Allen’s character has a long and difficult resurrection with his body waking up before his brain kicks in. Other highlights for me involved his disguise as a mute robot servant, and a battle with an instant pudding.
This is his first of many collaborations with Diane Keaton, here playing a vapid poet who no longer has to work in this mechanised future, ignorant of the totalitarian technological society that keeps everyone in the dark. There are even machines that have sex for you – the movie debut of the orgasmatron.
For me, this was his funniest comedy of the decade, repeatedly re-released in UK cinemas on double-bills with Peter Sellers’ films and even Monty Python.
With Love and Death (1975), he moved away from the news headlines and towards his personal influences in literature and world cinema. It’s another broad Woody Allen comedy, but also a spoof of Tolstoy’s War And Peace. The in-jokes don’t involve American politicians but rather the pioneering Russian director Eisenstein. There are even visual quotes from Ingmar Bergman, though this now looks like he’s referencing an ABBA pop video.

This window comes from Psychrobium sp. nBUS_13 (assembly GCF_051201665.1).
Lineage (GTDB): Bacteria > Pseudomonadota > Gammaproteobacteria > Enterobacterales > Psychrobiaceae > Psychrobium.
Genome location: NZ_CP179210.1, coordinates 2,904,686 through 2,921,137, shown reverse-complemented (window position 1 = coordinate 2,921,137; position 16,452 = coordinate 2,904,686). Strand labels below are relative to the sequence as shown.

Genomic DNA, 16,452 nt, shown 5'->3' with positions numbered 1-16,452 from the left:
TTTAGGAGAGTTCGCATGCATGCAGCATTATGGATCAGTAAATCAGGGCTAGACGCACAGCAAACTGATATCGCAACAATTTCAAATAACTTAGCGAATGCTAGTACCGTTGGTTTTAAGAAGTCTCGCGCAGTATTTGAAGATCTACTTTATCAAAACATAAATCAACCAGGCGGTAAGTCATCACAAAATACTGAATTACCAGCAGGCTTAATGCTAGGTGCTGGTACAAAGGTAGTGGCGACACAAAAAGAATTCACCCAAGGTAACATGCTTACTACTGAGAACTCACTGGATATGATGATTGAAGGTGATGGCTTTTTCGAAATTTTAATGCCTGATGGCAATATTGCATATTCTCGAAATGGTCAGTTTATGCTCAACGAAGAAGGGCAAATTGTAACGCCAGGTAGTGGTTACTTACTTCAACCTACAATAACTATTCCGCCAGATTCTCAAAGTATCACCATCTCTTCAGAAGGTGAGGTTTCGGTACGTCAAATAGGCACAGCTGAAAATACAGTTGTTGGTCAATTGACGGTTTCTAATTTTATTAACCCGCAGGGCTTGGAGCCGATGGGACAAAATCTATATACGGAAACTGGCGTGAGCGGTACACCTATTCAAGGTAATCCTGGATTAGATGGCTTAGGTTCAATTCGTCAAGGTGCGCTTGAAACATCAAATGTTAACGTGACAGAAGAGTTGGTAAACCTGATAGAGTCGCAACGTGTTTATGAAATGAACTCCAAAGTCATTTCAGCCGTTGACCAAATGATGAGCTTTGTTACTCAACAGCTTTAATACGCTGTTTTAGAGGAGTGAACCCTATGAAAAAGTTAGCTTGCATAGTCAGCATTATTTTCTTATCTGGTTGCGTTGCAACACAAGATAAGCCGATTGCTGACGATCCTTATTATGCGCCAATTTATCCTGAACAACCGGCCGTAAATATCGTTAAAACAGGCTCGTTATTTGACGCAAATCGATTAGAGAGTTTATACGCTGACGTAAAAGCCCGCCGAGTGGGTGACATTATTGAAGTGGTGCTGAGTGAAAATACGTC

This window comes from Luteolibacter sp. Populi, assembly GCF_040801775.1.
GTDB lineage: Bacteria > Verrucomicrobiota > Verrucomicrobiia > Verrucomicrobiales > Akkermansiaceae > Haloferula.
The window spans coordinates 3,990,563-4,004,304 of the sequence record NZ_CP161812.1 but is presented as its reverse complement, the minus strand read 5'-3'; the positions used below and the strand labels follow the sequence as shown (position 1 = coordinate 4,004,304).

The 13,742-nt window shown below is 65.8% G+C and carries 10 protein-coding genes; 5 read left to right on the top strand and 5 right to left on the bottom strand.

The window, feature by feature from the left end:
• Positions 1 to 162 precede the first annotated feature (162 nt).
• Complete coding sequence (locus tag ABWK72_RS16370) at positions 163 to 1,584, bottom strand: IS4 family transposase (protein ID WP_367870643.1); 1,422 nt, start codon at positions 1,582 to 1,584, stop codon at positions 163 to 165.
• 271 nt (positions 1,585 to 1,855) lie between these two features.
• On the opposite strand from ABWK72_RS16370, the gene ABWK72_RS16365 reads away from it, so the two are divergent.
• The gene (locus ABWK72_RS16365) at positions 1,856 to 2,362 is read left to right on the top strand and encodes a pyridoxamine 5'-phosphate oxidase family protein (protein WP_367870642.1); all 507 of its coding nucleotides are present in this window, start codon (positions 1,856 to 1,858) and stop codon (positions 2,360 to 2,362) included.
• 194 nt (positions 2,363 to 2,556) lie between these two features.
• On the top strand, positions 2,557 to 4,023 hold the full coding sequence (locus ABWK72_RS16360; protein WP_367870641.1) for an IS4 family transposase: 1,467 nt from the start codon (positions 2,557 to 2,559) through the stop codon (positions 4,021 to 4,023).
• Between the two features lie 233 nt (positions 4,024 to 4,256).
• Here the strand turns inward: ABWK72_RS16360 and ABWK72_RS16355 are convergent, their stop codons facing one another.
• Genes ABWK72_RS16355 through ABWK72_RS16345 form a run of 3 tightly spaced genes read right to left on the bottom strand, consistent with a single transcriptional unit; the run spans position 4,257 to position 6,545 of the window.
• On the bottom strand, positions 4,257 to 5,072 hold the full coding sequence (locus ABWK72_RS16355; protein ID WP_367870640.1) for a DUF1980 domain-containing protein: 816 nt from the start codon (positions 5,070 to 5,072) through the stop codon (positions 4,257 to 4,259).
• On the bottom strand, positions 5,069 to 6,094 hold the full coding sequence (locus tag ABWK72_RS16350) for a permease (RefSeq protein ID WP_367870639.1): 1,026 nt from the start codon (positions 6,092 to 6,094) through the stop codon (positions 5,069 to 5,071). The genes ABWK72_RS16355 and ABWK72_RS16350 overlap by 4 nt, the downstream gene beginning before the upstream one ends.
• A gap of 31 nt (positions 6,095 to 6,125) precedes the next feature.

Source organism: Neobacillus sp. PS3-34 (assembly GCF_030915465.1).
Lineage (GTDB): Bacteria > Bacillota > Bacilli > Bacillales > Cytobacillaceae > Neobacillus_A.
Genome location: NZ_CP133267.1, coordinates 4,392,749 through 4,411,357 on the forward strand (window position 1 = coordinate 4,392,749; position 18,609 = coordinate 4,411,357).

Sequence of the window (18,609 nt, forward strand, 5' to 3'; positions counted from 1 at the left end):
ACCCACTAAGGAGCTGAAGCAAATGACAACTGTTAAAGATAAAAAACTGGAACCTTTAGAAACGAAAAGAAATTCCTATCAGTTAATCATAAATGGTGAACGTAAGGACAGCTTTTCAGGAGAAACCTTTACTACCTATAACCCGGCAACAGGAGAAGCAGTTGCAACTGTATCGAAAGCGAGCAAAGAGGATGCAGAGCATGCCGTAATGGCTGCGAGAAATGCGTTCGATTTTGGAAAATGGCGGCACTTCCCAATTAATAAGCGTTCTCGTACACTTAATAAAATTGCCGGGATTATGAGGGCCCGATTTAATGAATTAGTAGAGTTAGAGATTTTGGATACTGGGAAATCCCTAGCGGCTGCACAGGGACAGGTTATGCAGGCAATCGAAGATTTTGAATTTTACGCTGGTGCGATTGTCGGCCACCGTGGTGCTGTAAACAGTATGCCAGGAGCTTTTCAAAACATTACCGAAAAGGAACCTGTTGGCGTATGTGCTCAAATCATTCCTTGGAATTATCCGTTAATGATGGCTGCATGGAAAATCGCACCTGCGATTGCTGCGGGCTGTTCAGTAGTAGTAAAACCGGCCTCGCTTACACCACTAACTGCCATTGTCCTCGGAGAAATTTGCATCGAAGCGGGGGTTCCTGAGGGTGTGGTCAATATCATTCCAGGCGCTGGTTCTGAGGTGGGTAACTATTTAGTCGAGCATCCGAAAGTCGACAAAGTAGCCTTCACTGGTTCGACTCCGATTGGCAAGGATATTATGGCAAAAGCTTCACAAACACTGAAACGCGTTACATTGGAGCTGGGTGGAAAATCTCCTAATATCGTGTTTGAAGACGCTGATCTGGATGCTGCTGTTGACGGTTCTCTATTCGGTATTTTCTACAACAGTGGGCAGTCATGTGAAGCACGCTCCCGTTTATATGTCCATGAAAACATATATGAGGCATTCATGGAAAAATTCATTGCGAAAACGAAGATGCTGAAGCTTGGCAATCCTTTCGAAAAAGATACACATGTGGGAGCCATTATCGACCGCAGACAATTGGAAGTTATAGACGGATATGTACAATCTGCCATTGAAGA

Allen plays a neurotic Russian villager forced (by his family) to fight in the war against the French invaders. While he’s expected to be cannon fodder, he miraculously and repeatedly cheats death, turns the course of the war, when all he really wants is to marry his cousin Sonja (again, the effortlessly funny Diane Keaton). His monologues straight to camera echo his days as a stand-up, but the subject is philosophy, of the meaning of love and death. But funny.
Woodly Allen’s comedies of this period provide a satirical commentary of the times, but also achieves sex comedy without nudity, adult entertainment without swearing, and even subversive fun for teenagers without a cast full of teenagers.
Mark Hodgson runs cult movie blog, Black Hole Reviews, recommending horror films and offbeat cinema from different decades and different countries.